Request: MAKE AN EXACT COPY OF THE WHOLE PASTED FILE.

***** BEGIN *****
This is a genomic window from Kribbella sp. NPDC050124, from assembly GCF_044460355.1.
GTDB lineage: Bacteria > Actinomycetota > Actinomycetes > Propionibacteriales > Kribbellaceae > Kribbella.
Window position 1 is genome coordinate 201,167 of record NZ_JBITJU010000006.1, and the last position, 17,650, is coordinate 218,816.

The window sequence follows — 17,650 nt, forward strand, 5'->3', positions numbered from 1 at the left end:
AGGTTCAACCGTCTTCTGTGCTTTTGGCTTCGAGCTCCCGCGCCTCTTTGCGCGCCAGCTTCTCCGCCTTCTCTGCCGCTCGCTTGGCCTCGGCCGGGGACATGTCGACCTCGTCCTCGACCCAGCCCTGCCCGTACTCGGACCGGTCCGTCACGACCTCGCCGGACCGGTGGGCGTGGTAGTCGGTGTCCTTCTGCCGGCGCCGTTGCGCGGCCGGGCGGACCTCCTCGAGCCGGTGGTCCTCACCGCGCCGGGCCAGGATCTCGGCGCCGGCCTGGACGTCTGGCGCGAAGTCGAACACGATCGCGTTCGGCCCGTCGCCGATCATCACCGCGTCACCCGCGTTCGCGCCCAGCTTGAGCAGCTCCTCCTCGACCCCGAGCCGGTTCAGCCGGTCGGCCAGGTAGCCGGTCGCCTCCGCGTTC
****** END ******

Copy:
This is a genomic window from Kribbella sp. NPDC050124, from assembly GCF_044460355.1.
GTDB lineage: Bacteria > Actinomycetota > Actinomycetes > Propionibacteriales > Kribbellaceae > Kribbella.
Window position 1 is genome coordinate 201,167 of record NZ_JBITJU010000006.1, and the last position, 17,650, is coordinate 218,816.

The window sequence follows — 17,650 nt, forward strand, 5'->3', positions numbered from 1 at the left end:
AGGTTCAACCGTCTTCTGTGCTTTTGGCTTCGAGCTCCCGCGCCTCTTTGCGCGCCAGCTTCTCCGCCTTCTCTGCCGCTCGCTTGGCCTCGGCCGGGGACATGTCGACCTCGTCCTCGACCCAGCCCTGCCCGTACTCGGACCGGTCCGTCACGACCTCGCCGGACCGGTGGGCGTGGTAGTCGGTGTCCTTCTGCCGGCGCCGTTGCGCGGCCGGGCGGACCTCCTCGAGCCGGTGGTCCTCACCGCGCCGGGCCAGGATCTCGGCGCCGGCCTGGACGTCTGGCGCGAAGTCGAACACGATCGCGTTCGGCCCGTCGCCGATCATCACCGCGTCACCCGCGTTCGCGCCCAGCTTGAGCAGCTCCTCCTCGACCCCGAGCCGGTTCAGCCGGTCGGCCAGGTAGCCGGTCGCCTCCGCGTTC